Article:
It’s easy to say the Bible is written around the unifying theme of Jesus, but it might be a little difficult to see exactly where He is sometimes. Words are used such as “promise” and “covenant” (essentially a promise too). But sometimes even those key words are absent such as in Genesis 3:15 when God promises (without using that word) a descendant who will crush the head of the serpent. Abraham was “promised” (using the word “covenant” instead) that this descendant would be from a child born to Sarah, who would “bless the nations.” Later on Isaac was called the “son of the promise” by Paul in places such as Romans 9:9 and that thought is tied with the “seed of Eve” all through the Bible. David was included in the promise. God said he would have a son who would sit on his throne in a kingdom that would last forever. This promised son and blessing was part of the gospel (good news) preached to Israel at Sinai (Hebrews 4:2). The Law was part of the promise because it lays out behavior expected by God as He takes up residence according to the promise. He took up residence in Israel and expected certain actions, and as He takes up residence now in believers those expectations have not changed.
If the Bible really is “one faith” (chapter 4) delivered to “one body” (chapter 3) by “one God” and “one Lord” (chapter 2) as Paul says in Ephesians 4 then the next question is “Why aren’t we (the church) following it?” If the New Covenant is the Law written on a heart of flesh, then it seems some biblical practices are being ignored by those who are supposed to have this covenant as their operating document. If the Bible really is one continuous, unified message (and it is) with no breaks or stops and starts or new bodies created then the next step is to grab hold and put it into every area of life. Not just as a novelty or for some chuckles once in a while but hungering and thirsting for it as if His Word was a treasure hidden in a field or a pearl of great price. I know I’m mixing metaphors but you get my drift.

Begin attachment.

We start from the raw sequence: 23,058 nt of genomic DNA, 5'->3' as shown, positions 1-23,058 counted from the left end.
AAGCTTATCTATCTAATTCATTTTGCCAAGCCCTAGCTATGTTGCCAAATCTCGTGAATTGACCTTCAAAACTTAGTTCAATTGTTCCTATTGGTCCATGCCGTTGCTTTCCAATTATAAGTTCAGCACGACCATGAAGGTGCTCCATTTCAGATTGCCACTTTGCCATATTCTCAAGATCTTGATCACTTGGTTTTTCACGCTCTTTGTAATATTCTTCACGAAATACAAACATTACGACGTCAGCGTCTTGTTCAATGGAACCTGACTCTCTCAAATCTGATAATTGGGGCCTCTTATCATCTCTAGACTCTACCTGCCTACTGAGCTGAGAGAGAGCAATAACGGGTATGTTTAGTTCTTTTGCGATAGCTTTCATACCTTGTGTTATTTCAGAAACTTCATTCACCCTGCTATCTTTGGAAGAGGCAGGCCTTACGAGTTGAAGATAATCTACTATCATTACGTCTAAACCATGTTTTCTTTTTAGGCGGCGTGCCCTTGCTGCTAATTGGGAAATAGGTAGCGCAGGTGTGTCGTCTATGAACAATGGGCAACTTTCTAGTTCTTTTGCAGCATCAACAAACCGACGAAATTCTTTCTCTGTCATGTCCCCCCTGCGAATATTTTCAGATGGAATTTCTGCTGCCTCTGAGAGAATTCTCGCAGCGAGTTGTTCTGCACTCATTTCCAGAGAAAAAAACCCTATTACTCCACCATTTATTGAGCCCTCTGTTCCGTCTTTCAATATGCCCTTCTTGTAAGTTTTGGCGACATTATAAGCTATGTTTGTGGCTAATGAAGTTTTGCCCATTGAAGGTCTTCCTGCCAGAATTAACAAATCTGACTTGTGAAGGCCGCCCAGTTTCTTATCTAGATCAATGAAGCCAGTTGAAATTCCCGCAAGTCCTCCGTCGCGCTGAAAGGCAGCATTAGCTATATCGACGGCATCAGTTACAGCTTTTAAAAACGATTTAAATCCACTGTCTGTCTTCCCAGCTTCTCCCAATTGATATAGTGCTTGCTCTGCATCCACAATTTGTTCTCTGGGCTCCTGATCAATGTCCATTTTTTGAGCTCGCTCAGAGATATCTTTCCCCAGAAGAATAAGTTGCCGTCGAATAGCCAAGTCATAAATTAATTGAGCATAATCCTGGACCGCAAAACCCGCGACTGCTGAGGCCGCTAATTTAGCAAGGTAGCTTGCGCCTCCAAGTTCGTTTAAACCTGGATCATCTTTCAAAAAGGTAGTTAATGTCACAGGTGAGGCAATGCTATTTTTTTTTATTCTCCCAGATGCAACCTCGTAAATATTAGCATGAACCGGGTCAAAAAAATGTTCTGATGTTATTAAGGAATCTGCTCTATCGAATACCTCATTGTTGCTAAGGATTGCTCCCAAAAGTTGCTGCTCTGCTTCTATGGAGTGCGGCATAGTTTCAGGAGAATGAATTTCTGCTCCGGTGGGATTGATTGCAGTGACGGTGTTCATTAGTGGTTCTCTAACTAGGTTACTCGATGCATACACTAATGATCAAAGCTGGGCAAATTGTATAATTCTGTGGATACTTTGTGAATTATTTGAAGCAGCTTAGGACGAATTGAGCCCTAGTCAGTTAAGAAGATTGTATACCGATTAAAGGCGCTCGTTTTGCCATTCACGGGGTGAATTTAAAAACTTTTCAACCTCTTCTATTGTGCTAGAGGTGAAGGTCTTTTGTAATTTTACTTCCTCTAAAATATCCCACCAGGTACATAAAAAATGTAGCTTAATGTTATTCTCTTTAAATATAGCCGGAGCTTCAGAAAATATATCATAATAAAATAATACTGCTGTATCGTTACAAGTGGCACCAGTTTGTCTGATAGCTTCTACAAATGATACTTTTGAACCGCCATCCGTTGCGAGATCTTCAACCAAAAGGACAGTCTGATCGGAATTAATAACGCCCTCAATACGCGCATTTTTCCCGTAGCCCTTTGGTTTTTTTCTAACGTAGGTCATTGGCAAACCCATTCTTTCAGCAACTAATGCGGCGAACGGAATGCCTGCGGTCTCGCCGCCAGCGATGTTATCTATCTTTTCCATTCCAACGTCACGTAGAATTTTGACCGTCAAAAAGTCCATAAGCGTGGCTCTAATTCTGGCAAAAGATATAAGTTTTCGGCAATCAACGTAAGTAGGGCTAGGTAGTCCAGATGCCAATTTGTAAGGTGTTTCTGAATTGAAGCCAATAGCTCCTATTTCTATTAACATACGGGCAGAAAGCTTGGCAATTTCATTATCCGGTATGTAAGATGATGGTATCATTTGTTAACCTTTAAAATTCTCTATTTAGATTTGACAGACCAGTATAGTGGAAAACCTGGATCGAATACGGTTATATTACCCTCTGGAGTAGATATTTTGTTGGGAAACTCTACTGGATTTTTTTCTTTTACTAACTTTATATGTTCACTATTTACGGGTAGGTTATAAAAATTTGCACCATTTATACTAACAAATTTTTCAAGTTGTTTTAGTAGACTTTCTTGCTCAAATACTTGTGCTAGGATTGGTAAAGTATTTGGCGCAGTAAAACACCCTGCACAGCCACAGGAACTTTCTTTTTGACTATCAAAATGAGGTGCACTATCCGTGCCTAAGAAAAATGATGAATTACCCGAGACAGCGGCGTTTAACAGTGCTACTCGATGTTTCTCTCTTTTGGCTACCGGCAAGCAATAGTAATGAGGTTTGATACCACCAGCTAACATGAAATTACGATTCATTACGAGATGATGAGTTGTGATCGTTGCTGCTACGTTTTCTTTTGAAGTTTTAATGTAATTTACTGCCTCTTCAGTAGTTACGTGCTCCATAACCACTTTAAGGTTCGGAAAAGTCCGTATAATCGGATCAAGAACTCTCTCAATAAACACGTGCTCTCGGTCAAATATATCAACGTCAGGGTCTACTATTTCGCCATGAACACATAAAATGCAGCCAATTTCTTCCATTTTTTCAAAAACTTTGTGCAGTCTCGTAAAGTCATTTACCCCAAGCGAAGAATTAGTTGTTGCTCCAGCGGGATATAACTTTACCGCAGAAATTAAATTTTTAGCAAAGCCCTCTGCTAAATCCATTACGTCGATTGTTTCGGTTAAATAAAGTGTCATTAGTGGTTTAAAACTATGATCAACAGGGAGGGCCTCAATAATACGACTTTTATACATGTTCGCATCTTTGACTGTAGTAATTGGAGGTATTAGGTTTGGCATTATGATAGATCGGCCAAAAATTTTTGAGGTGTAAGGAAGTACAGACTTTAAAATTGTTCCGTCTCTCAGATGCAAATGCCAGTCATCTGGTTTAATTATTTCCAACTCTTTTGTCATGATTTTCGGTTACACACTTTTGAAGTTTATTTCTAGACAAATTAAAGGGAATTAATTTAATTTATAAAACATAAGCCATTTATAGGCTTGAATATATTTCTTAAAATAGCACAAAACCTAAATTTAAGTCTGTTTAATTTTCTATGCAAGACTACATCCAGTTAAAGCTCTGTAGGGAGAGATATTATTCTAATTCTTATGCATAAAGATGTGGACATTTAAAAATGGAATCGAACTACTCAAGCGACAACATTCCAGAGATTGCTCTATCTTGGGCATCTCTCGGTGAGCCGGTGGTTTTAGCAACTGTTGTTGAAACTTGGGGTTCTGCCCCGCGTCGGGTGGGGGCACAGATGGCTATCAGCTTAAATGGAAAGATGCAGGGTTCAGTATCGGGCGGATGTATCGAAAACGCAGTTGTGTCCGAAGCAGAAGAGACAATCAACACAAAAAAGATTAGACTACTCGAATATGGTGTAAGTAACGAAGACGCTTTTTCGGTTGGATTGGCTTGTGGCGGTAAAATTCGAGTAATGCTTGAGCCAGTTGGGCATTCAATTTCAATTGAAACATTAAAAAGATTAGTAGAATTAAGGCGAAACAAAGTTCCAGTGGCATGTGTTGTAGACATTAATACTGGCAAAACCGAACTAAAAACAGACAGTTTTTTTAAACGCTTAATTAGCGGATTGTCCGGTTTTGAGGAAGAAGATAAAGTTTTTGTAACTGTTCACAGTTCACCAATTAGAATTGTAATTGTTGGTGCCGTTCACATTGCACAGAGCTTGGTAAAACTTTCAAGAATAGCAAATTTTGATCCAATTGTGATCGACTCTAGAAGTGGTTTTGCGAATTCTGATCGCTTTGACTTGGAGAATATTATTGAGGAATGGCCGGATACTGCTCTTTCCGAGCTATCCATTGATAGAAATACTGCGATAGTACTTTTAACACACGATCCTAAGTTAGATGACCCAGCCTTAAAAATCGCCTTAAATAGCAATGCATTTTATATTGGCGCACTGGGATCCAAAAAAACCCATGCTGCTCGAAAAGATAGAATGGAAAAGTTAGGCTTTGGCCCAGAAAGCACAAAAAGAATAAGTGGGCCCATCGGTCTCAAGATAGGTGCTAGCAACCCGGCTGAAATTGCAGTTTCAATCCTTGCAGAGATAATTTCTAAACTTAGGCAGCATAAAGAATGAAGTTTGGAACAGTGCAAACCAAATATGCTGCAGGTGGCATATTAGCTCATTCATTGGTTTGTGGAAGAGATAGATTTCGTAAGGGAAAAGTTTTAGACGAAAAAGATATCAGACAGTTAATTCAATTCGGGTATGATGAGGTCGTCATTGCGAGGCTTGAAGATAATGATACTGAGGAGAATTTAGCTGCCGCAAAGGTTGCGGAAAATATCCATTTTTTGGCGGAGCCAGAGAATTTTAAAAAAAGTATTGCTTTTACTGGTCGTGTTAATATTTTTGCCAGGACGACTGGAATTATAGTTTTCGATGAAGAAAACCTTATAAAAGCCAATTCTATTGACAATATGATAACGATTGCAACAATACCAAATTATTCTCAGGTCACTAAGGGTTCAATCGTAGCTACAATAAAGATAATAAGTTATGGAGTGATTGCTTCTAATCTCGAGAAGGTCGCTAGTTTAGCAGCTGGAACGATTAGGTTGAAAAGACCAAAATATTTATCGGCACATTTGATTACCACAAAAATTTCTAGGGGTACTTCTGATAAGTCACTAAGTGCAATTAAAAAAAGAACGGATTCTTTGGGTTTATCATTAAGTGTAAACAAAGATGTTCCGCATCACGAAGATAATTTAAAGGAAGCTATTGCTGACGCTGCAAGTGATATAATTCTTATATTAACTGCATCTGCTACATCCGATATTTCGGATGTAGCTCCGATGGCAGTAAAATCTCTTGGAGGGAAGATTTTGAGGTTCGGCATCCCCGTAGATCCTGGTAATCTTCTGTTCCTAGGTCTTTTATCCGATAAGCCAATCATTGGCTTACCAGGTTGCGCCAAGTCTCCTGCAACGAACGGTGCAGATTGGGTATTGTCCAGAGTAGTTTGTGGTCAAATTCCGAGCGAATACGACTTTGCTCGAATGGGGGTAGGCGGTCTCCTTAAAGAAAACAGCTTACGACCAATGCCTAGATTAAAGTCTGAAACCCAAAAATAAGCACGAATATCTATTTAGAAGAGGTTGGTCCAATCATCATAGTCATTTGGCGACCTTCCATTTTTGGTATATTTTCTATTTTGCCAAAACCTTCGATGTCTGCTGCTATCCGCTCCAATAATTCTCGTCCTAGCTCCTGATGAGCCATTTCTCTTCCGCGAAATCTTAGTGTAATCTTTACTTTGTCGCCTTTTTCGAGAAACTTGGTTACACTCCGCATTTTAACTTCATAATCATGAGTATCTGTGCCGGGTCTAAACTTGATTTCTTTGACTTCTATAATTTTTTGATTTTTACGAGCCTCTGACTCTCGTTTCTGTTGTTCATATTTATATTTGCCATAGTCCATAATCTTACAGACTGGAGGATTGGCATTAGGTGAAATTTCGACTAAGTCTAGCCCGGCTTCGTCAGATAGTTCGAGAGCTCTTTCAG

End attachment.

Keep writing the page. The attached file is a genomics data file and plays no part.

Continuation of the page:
All the books of the Bible were written by people who understood the continuity of this promise from God and included continuous revelation from God as to how this promise would be realized. All the believers throughout the ages who accepted God’s Word looked forward to the delivery of the promise and its full implementation. The first century church lived all of it. When we throw out parts of the Word, whether we dismiss them as merely “civil” or “ceremonial” shadows or “fulfill” them and terminate them, we destroy the unity and continuity of His living oracles. The promise (or promises since there are other parts to the promise) cannot be seen, hoped for, or realized as well as it could. Like a guitar with a string missing, or a violin without a bow, if we remove any part of His Word the gospel and the promises of God are reduced to a limited discordant series of feel-good proverbs lacking the power to move us as they are intended.